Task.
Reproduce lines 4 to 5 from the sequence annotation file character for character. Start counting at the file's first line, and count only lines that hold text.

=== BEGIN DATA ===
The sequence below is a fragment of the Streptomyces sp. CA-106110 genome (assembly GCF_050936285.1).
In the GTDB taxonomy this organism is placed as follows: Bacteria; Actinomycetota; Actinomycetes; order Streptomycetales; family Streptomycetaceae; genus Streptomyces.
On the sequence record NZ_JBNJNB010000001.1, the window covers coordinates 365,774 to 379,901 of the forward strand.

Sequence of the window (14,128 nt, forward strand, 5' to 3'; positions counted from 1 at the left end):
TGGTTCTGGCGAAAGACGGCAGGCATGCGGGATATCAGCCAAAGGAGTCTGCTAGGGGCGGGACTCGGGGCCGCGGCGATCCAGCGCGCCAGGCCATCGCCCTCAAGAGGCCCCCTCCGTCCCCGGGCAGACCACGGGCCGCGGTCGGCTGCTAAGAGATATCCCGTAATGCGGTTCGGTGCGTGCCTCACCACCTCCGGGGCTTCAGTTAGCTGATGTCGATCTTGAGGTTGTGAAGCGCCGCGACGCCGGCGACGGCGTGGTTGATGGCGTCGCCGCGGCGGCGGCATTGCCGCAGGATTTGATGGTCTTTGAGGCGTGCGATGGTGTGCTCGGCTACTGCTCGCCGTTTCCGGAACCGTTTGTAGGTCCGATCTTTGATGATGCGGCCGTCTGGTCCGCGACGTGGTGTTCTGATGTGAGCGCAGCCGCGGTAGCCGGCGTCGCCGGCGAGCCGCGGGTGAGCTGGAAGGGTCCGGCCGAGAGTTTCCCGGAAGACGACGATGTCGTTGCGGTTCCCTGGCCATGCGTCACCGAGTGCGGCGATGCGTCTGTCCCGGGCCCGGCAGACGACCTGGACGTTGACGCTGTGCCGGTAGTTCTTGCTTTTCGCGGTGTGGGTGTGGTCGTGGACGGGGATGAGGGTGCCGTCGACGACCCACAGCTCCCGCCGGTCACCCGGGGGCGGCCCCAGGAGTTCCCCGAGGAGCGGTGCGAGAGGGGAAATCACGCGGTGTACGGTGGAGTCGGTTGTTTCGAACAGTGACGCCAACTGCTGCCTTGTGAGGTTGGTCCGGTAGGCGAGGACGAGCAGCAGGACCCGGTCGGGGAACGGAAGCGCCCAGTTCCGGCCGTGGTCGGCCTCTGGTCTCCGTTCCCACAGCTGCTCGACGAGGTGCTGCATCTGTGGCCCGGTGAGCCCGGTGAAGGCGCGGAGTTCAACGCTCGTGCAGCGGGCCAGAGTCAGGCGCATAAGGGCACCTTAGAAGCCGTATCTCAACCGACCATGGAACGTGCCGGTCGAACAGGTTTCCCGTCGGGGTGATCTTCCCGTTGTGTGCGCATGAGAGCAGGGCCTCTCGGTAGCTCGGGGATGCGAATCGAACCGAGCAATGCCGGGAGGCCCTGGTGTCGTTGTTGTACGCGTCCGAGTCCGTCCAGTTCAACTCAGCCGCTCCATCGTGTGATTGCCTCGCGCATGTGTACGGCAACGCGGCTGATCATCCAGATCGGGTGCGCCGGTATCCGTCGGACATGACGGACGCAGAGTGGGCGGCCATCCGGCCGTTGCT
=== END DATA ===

Sequence of the window (14,128 nt, forward strand, 5' to 3'; positions counted from 1 at the left end):
TGGTTCTGGCGAAAGACGGCAGGCATGCGGGATATCAGCCAAAGGAGTCTGCTAGGGGCGGGACTCGGGGCCGCGGCGATCCAGCGCGCCAGGCCATCGCCCTCAAGAGGCCCCCTCCGTCCCCGGGCAGACCACGGGCCGCGGTCGGCTGCTAAGAGATATCCCGTAATGCGGTTCGGTGCGTGCCTCACCACCTCCGGGGCTTCAGTTAGCTGATGTCGATCTTGAGGTTGTGAAGCGCCGCGACGCCGGCGACGGCGTGGTTGATGGCGTCGCCGCGGCGGCGGCATTGCCGCAGGATTTGATGGTCTTTGAGGCGTGCGATGGTGTGCTCGGCTACTGCTCGCCGTTTCCGGAACCGTTTGTAGGTCCGATCTTTGATGATGCGGCCGTCTGGTCCGCGACGTGGTGTTCTGATGTGAGCGCAGCCGCGGTAGCCGGCGTCGCCGGCGAGCCGCGGGTGAGCTGGAAGGGTCCGGCCGAGAGTTTCCCGGAAGACGACGATGTCGTTGCGGTTCCCTGGCCATGCGTCACCGAGTGCGGCGATGCGTCTGTCCCGGGCCCGGCAGACGACCTGGACGTTGACGCTGTGCCGGTAGTTCTTGCTTTTCGCGGTGTGGGTGTGGTCGTGGACGGGGATGAGGGTGCCGTCGACGACCCACAGCTCCCGCCGGTCACCCGGGGGCGGCCCCAGGAGTTCCCCGAGGAGCGGTGCGAGAGGGGAAATCACGCGGTGTACGGTGGAGTCGGTTGTTTCGAACAGTGACGCCAACTGCTGCCTTGTGAGGTTGGTCCGGTAGGCGAGGACGAGCAGCAGGACCCGGTCGGGGAACGGAAGCGCCCAGTTCCGGCCGTGGTCGGCCTCTGGTCTCCGTTCCCACAGCTGCTCGACGAGGTGCTGCATCTGTGGCCCGGTGAGCCCGGTGAAGGCGCGGAGTTCAACGCTCGTGCAGCGGGCCAGAGTCAGGCGCATAAGGGCACCTTAGAAGCCGTATCTCAACCGACCATGGAACGTGCCGGTCGAACAGGTTTCCCGTCGGGGTGATCTTCCCGTTGTGTGCGCATGAGAGCAGGGCCTCTCGGTAGCTCGGGGATGCGAATCGAACCGAGCAATGCCGGGAGGCCCTGGTGTCGTTGTTGTACGCGTCCGAGTCCGTCCAGTTCAACTCAGCCGCTCCATCGTGTGATTGCCTCGCGCATGTGTACGGCAACGCGGCTGATCATCCAGATCGGGTGCGCCGGTATCCGTCGGACATGACGGACGCAGAGTGGGCGGCCATCCGGCCGTTGCT